Paul O’Rourke is a chronically depressed, misanthropic, but conscientious and successful dentist on Park Avenue in New York in this amusing if uneven meditation on life in the 21st Century.
As Paul says in the very beginning, he encourages his patients to floss, even though there’s no point:
“Flossing prevents periodontal disease and can extend life up to seven years. It’s also time consuming and a general pain in the ass. That’s not the dentist talking. That’s the guy who comes home, four or five drinks in him, what a great evening, ha-has all around, and the minute he takes up the floss, says to himself, What’s the point? In the end, the heart stops, the cells die, the neurons go dark, bacteria consumes the pancreas, flies lay their eggs, beetles chew through tendons and ligaments, the skin turns to cottage cheese, the bones dissolve, and the teeth float away with the tide.”
Paul tries very hard to find meaning in his life, but nothing turns out to be “everything” for him – whatever and whoever he tries to think of as “everything” turns out to have weaknesses, flaws, or inconsistencies, or worse yet, threatens to be something or someone he might love, and therefore might lose. As we learn early on, Paul’s beloved father committed suicide when Paul was nine, and he has really never recovered. Although he spends his life looking for something to love, he always backs off whenever it threatens to work out. Even the Red Sox have let him down – they used to be a team you could count on to lose, and now they have started winning.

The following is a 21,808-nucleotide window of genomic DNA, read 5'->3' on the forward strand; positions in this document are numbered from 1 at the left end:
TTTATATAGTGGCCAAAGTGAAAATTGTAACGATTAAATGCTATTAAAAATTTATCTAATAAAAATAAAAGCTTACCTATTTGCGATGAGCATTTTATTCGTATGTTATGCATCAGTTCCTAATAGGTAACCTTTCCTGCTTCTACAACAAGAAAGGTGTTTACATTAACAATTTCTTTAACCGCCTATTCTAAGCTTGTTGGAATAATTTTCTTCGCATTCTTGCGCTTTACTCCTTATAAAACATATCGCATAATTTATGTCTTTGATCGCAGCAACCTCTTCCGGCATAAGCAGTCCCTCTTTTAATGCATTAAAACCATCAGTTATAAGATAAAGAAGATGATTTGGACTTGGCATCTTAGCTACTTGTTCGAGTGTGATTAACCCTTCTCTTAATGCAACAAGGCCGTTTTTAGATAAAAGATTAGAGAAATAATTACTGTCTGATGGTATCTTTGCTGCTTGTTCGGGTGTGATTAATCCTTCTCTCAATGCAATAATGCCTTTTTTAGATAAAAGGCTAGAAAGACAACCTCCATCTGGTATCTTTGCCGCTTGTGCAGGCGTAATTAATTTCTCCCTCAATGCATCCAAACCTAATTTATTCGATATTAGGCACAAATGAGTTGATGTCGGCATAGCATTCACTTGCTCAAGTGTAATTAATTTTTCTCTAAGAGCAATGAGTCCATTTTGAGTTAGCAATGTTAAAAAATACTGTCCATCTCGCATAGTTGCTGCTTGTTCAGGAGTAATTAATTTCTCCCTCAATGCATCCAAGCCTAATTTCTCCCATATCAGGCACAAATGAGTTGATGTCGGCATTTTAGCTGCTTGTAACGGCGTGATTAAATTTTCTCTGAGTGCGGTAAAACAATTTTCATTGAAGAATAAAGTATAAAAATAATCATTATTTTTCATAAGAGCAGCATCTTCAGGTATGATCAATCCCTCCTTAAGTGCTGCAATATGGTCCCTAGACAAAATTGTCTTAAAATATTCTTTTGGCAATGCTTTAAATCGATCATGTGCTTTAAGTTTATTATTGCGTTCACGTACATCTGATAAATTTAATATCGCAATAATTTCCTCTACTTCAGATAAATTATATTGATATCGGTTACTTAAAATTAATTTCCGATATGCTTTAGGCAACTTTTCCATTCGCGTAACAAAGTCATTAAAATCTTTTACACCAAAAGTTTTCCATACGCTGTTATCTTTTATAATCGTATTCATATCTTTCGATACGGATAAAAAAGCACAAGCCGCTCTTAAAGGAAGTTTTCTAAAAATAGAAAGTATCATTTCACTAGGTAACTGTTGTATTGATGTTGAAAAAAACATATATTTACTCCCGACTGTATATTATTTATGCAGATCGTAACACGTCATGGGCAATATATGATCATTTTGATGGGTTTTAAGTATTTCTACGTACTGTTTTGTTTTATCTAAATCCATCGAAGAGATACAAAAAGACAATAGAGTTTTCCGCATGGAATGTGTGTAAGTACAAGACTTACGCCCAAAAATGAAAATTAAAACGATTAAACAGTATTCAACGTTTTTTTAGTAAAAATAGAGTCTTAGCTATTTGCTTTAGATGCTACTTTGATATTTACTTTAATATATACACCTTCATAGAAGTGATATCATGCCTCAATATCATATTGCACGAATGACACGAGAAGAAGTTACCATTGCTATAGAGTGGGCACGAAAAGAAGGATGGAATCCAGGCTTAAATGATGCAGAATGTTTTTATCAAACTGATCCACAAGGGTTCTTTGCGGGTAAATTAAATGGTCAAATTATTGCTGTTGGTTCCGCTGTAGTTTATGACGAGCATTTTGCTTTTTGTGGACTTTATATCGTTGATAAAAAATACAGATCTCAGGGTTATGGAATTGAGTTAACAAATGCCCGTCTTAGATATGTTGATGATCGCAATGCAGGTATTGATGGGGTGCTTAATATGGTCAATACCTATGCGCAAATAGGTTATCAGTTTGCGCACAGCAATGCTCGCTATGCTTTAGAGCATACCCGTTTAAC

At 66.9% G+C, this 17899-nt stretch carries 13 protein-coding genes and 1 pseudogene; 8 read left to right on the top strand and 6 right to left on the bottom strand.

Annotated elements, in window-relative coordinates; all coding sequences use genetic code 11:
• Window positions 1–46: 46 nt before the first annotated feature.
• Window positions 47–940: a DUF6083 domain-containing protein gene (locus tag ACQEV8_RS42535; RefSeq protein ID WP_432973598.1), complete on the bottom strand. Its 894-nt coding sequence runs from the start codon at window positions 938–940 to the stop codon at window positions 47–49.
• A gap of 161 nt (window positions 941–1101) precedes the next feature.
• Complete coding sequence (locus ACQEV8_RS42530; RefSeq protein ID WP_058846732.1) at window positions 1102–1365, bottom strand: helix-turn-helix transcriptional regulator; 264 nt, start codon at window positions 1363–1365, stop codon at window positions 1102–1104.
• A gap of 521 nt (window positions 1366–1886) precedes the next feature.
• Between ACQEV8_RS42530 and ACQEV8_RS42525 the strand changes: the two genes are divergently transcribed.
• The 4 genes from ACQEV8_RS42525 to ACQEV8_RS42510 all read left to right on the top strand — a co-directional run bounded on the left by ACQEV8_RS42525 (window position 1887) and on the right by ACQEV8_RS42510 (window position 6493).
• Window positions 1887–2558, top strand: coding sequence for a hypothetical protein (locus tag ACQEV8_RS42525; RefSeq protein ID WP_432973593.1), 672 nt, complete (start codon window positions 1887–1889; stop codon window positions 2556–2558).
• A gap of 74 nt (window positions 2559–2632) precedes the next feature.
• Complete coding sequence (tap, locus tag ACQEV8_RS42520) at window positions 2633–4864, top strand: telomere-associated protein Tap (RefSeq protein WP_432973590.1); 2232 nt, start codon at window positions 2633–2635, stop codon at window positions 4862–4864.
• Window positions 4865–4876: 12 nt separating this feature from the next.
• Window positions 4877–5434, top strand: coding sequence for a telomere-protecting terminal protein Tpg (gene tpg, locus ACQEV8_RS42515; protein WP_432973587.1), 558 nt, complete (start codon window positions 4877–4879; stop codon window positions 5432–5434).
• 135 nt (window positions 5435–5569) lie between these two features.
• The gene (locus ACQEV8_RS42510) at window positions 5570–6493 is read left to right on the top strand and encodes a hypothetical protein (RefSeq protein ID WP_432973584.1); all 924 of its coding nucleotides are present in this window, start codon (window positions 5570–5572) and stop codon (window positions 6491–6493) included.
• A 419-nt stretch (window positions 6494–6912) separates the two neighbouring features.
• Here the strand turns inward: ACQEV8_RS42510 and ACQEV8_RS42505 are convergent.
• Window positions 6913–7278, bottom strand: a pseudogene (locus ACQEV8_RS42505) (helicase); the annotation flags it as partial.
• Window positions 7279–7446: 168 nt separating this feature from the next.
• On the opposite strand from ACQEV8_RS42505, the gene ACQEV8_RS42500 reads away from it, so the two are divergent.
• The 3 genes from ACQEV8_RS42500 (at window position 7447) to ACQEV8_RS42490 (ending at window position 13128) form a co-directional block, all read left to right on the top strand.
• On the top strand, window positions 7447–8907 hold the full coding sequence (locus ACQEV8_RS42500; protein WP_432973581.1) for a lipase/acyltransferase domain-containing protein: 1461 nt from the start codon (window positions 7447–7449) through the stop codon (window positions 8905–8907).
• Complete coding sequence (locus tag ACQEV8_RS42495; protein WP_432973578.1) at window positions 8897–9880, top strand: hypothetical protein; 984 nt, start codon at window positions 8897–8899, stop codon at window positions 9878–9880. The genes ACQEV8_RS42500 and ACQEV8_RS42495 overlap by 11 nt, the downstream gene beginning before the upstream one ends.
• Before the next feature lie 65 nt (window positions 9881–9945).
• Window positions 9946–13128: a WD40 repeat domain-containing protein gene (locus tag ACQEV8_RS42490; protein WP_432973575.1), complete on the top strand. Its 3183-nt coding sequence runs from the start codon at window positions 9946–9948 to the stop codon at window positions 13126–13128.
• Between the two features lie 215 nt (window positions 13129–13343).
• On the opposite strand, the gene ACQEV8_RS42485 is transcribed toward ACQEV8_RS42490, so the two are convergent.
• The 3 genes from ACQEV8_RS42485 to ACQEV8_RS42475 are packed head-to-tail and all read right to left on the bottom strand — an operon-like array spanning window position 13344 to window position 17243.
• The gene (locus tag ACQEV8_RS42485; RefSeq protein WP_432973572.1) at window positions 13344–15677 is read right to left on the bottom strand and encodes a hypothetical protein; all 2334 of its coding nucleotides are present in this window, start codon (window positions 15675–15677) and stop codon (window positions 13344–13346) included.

Since he thinks he desperately wants to be “sucked up, subsumed into something greater, historical, eternal,” he naturally gravitates toward the Jews. They form, he thinks, “a tightly coiled heart of unified purpose whose signal achievement . . . was a defense against loss.” Just what he is looking for. But it turns out being Jewish implies a belief in God, and that is something Paul just can’t manage.
But even if Paul can’t quite grab onto religion, it grabs onto him instead. Paul becomes the victim of a bizarre online identity theft, in which his identity hijacker challenges him about faith. The Internet-Paul explains that even doubters have their own religion, calling themselves the Ulms, and in fact it is from these doubters that morality is derived:
“Our moral foundation is built on the fundamental law that God (if there is a God, which there is not) would not wish to be worshipped in the perverted and misconceived ways of human beings, with their righteous violence and prejudices and hypocrisies. Doubt, or cease being moral.”
[The book begins, it should be noted, with a quote from Job refashioned in modern language. Job, of course, is the Bible book most cited by those who doubt, as well as by those who question the association of morality with belief in God.]
In the end, Paul finally finds something he can believe in that won’t let him down, and it is will strike a certain group of readers as hilarious.
Evaluation: This book has a lot to recommend it; it is thought-provoking and very, very funny in parts. It also serves as an astute commentary on the modern search for meaning through material goods and superficial online connections. But Ferris loses his pacing and narrative momentum when he goes into too much depth about the history and doctrines of the Ulm cult. A few additional subplots also receive too much attention, muddying up the flow of the story rather than contributing much. I am impressed with the author though, and I think with better editing, he could be as rewarding to read as Jonathan Tropper, of whom Ferris reminded me.
This would make a great book club selection.
Published by Little, Brown and Company, a division of Hachette Book Group, 2014